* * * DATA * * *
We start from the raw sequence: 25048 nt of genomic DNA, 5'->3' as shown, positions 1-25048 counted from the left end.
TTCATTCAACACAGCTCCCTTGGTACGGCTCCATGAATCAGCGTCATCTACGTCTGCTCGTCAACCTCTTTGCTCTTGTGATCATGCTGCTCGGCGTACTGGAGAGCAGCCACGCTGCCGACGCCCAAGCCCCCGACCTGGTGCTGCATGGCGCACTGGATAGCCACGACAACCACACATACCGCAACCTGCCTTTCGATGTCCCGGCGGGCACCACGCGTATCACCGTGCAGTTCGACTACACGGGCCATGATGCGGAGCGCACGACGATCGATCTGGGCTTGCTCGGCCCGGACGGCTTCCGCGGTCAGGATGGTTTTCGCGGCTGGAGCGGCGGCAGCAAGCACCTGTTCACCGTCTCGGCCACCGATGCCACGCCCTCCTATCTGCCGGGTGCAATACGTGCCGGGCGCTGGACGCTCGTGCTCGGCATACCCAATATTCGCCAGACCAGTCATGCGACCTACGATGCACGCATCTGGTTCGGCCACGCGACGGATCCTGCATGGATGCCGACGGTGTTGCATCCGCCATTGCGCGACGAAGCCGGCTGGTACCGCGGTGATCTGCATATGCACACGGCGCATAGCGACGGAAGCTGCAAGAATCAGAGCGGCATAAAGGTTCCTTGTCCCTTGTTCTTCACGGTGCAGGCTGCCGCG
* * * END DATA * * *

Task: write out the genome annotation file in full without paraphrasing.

We start from the raw sequence: 25048 nt of genomic DNA, 5'->3' as shown, positions 1-25048 counted from the left end.
TTCATTCAACACAGCTCCCTTGGTACGGCTCCATGAATCAGCGTCATCTACGTCTGCTCGTCAACCTCTTTGCTCTTGTGATCATGCTGCTCGGCGTACTGGAGAGCAGCCACGCTGCCGACGCCCAAGCCCCCGACCTGGTGCTGCATGGCGCACTGGATAGCCACGACAACCACACATACCGCAACCTGCCTTTCGATGTCCCGGCGGGCACCACGCGTATCACCGTGCAGTTCGACTACACGGGCCATGATGCGGAGCGCACGACGATCGATCTGGGCTTGCTCGGCCCGGACGGCTTCCGCGGTCAGGATGGTTTTCGCGGCTGGAGCGGCGGCAGCAAGCACCTGTTCACCGTCTCGGCCACCGATGCCACGCCCTCCTATCTGCCGGGTGCAATACGTGCCGGGCGCTGGACGCTCGTGCTCGGCATACCCAATATTCGCCAGACCAGTCATGCGACCTACGATGCACGCATCTGGTTCGGCCACGCGACGGATCCTGCATGGATGCCGACGGTGTTGCATCCGCCATTGCGCGACGAAGCCGGCTGGTACCGCGGTGATCTGCATATGCACACGGCGCATAGCGACGGAAGCTGCAAGAATCAGAGCGGCATAAAGGTTCCTTGTCCCTTGTTCTTCACGGTGCAGGCTGCCGCG